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You can’t stop the boats: Sorry We Didn’t Die At Sea @ParkTheatre

Sorry We Didn’t Die At Sea by Italian playwright Emanuele Aldrovandi and translated by Marco Young, has made a topical return to London at the Park Theatre after playing earlier this summer at the Seven Dials Playhouse. In a week when leaders and leaders in waiting were talking about illegal immigration, it seemed like a topical choice . It also has one hell of an evocative title. The piece opens with Adriano Celantano’s Prisencolinensinainciusol , which sets the scene for what we are about to see. After all, a song about communication barriers seems perfect for a play about people trafficking and illegal immigration. One side doesn’t understand why they happen, and the other still comes regardless of the latest government announcement / slogan .  However, the twist here is that the crossing is undertaken the other way. People are fleeing Europe instead of escaping war or poverty in Africa or the Middle East. It’s set sometime in the not-too-distant future. There is a crisis causing p

The family way: The Etienne Sisters @stratfordeast

A reunion with an estranged half-sister at their mother's funeral provides the backdrop for an unlikely musical subject in the Etienne Sisters at the Theatre Royal Stratford East. The sisters accompanied by jazz pianist Nikki Yeoh perform admirably in this sophisticated and slick show even if the music doesn't feel like a perfect match to its subject matter.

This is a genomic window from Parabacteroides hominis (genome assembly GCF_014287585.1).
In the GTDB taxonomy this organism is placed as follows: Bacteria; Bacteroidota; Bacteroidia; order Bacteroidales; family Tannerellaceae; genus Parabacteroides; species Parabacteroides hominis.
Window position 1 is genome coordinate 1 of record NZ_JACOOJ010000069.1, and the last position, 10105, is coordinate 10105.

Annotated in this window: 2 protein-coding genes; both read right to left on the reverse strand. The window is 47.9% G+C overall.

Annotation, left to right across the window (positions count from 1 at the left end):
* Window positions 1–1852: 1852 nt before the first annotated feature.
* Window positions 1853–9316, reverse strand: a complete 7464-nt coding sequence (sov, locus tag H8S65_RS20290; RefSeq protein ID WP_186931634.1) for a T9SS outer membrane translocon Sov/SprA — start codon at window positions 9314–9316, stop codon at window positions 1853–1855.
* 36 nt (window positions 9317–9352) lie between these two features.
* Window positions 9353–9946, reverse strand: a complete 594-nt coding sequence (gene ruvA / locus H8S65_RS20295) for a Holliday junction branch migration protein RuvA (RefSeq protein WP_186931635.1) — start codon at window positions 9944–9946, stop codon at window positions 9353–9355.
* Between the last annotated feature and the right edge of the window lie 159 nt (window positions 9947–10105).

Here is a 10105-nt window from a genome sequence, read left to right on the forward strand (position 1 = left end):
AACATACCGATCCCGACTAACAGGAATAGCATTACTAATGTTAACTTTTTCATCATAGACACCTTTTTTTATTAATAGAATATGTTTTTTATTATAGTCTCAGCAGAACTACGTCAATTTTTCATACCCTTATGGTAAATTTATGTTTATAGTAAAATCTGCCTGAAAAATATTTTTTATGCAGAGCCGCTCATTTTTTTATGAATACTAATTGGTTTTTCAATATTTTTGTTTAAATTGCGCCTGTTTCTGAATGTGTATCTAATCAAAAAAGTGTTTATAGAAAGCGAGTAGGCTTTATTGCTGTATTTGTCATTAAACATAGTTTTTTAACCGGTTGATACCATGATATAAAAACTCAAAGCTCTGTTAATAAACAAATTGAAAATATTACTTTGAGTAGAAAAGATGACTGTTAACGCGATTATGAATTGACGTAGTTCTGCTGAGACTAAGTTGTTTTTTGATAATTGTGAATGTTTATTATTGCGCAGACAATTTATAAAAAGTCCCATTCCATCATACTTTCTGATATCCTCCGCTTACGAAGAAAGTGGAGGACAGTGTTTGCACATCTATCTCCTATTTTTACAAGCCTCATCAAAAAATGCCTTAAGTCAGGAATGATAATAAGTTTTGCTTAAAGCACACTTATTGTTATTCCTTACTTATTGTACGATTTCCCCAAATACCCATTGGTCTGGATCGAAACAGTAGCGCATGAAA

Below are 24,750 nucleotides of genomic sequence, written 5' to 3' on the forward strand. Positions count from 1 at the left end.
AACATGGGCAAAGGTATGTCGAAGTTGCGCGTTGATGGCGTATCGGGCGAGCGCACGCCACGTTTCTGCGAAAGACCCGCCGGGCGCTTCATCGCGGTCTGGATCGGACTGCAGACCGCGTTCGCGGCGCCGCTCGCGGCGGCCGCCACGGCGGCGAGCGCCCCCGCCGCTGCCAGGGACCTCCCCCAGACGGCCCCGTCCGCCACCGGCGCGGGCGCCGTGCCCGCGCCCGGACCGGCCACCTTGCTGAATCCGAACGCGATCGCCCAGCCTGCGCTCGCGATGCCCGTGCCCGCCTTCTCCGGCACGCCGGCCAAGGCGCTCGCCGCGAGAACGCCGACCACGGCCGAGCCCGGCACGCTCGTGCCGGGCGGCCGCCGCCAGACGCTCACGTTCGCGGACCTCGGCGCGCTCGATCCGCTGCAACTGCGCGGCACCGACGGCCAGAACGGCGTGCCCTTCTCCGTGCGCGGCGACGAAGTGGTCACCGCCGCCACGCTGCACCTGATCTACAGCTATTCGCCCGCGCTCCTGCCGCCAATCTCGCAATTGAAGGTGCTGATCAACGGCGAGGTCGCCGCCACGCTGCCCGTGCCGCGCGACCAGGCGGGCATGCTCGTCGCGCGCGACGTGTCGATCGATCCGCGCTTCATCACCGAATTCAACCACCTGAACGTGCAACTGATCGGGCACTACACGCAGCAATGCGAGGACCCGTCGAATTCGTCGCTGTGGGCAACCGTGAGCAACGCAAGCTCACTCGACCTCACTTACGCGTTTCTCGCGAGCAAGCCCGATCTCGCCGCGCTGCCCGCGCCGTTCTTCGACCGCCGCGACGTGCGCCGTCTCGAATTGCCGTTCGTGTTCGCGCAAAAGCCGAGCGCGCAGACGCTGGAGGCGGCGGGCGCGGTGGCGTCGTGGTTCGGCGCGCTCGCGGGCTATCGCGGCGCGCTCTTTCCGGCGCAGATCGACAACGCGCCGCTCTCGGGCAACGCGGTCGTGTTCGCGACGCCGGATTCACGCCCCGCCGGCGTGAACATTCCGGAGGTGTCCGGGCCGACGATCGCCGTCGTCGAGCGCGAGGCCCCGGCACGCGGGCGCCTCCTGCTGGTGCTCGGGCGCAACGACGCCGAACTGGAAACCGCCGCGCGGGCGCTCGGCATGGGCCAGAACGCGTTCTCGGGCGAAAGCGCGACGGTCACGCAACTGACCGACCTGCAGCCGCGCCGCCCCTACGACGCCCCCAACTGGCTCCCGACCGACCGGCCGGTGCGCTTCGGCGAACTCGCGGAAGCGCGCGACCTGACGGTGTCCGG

Written and directed by Chè Walker, with songs by Anoushka Lucas and additional songs by Sheila Atim, the premise is that Tree, Ree and their estranged half-sister Bo are reunited at their mothers funeral. She decides to move in to comfort her sisters but tensions and resentments from the past begin to surface. 

Bo likes to do crazy things. She may have stolen a necklace. She may have stolen a serious amount of cocaine from a local dealer. But she is the life of the party. Tree and Ree seem much more reserved.

The jazz soundtrack by Anoushka Lucas is effective at times in setting the scene, but less so in driving the story forward. And when you would expect the music to drive forward heightened emotions, instead we just get narration from the characters. 

The creative decision to use jazz does not always gel with the characters. There is a grittiness in Bo's character that seems to be crying out for something musically rougher and stronger, even if Allyson Ava-Brown makes sure that she is a memorable character with her larger-than-life portrayal.

As Ree and Tree, Jennifer Saayeng and Nina Toussaint-White have great vocals and presence and can also hold their own with the complex solos and harmonies. 

The piece was workshopped at Theatre Royal Stratford East in September 2014 and is having its world premiere here now. It has been given a slick treatment here with giant projections and minimalist staging. It looks and sounds great. But perhaps the sum isn't greater than all the respective parts of it... For now... 

The production runs through to the 3 October. On Tuesday 29 September there is a free post-show discussion with the cast and creative team. 


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